The Committee urges the State party to intensify its efforts to deal with ill-treatment of children in the family and to strengthen mechanisms for combating all forms of violence, particularly in the family, at school and in social service, educational or correctional institutions or other centres.
Political opposition and human rights defenders
18. The Committee notes with concern the information it has received on alleged cases of systematic harassment and death threats directed at human rights defenders, particularly female defenders of women’s rights. The Committee also notes with concern the criminal investigations instituted against women defending reproductive rights, as well as the de facto constraints that limit the enjoyment of the right to freedom of association by organizations of human rights defenders (arts. 2, 12 and 16).
The Committee urges the State party to take the necessary measures to combat alleged cases of systematic harassment and death threats directed at human rights defenders in general and female defenders of women’s rights in particular, to conduct impartial investigations and to duly punish the culprits.
19. The Committee expresses concern at the information it has received regarding the violent suppression by some sectors of society, including civilian patrols allegedly supported by the Government, of collective demonstrations in which the political opposition and representatives of NGOs participated. A failure to punish acts of this sort is an inducement to the repetition of such abuse and would appear to indicate the tacit approval of the authorities (arts. 2, 12 and 16).
The State party should adopt effective measures to combat and prevent acts of violence against members of the political opposition, their sympathizers and representatives of NGOs in connection with peaceful demonstrations and to provide proper protection for demonstrators. The State party should also ensure that immediate and impartial investigations are undertaken and culprits duly punished.
20. The Committee shares the concern expressed in the report of the Working Group on Arbitrary Detention (A/HRC/4/40/Add.3) regarding the lack of effective, clear and systematic registers in police stations that would make it possible to establish with clarity and certainty when detainees have entered and left police stations, before which authorities they have been brought and where, and which of the competent authorities is currently responsible for them (arts. 2, 11 and 16).
The State party must arrange for substantial improvements in the system of registers kept in its police stations. These registers should make it possible to accurately determine, inter alia: the situation of all detainees, including the date and time of their arrest; the police officers responsible for taking them into custody; the date and time on which the Office of the Public Prosecutor, the detainees’ families and their defending counsel were notified of their arrest; the date and time on which they were physically brought before a judge; and the date and time on which they left the police station and the authority into whose charge they were handed.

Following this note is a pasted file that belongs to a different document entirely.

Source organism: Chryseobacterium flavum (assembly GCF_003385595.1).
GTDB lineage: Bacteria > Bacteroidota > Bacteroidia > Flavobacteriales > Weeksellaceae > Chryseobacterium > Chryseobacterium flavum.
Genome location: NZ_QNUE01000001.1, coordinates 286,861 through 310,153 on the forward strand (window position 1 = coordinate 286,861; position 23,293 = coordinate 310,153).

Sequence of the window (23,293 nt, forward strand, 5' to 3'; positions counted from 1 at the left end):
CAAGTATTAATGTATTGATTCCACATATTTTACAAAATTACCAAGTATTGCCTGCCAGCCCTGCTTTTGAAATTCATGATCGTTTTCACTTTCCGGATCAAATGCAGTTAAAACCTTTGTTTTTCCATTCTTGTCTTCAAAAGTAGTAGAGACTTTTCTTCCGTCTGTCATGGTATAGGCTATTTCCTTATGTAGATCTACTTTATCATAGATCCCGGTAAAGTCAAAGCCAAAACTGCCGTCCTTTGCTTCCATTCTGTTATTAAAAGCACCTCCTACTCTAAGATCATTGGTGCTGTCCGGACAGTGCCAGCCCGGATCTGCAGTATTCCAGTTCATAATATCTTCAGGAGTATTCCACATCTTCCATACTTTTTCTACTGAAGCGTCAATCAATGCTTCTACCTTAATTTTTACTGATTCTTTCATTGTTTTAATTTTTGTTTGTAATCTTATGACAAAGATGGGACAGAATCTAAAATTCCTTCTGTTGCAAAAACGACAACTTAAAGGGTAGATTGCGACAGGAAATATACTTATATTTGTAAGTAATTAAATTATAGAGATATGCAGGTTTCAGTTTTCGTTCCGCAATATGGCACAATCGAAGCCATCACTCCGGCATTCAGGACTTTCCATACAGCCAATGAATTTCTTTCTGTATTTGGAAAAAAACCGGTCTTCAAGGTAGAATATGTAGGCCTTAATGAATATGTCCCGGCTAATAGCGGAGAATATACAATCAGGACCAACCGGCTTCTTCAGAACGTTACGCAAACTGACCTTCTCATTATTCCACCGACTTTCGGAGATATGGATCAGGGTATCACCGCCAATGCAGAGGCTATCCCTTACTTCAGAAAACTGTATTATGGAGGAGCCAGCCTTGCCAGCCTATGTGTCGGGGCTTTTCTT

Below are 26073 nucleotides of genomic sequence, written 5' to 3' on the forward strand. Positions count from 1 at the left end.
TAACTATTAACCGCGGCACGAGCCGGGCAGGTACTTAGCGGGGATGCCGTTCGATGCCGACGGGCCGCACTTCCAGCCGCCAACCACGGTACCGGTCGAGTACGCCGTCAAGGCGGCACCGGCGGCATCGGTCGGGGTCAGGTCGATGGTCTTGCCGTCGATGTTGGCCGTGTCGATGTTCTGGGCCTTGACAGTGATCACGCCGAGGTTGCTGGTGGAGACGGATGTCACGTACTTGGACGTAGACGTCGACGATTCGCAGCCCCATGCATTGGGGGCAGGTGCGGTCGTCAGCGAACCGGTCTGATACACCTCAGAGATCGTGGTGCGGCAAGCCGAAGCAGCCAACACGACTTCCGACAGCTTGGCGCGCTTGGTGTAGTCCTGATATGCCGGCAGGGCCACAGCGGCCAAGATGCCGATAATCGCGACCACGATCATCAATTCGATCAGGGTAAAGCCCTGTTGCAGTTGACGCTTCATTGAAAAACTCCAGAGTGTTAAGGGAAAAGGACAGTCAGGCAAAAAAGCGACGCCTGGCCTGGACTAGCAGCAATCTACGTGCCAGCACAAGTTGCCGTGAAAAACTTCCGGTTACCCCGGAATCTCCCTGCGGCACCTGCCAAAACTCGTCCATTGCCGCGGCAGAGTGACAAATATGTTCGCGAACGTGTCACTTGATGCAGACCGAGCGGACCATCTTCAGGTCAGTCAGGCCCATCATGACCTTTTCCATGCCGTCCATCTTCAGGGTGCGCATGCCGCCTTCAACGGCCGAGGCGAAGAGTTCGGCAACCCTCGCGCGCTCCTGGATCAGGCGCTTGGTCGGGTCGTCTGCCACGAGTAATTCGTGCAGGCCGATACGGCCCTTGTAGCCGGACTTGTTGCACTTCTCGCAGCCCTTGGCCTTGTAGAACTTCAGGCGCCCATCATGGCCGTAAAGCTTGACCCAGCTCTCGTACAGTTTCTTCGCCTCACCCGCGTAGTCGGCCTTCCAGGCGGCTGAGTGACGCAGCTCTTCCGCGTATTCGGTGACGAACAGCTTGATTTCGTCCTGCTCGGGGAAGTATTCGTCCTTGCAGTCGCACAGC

Conditions of detention
21. The Committee expresses its concern over the serious problem of overcrowding and other unsatisfactory detention conditions in custodial centres, which adversely affect the health of detainees. The Committee has also taken note of the especially disturbing situation in the Atlántico Norte and Atlántico Sur Autonomous Regions, particularly with regard to the substandard detention conditions prevailing in the Tipitapa and Bluefields prisons (art. 16).
The State party should immediately adopt measures to reduce overcrowding in prisons and to improve infrastructure and hygiene. It should provide the equipment, staff and budgetary resources needed to ensure that detention conditions throughout the country meet minimum international standards.
22. The Committee notes the information provided during its dialogue with the State party regarding detention conditions for women and minors in prison, according to which, because of overcrowding, there are no separate prisons for women and minors in some regions. Although the Committee appreciates the State party’s efforts to find practical solutions for this problem, such as, for example, applying different time schedules and using different parts of the facilities, it recalls that, in the context of the prevention of torture and other cruel, inhuman or degrading treatment or punishment, women must be separated from men, and juvenile prisoners must be held in facilities completely apart from those for adults. The Committee stresses the importance of having an independent monitoring body equipped with adequate human and financial resources in order to guarantee full compliance with the Convention (art. 16).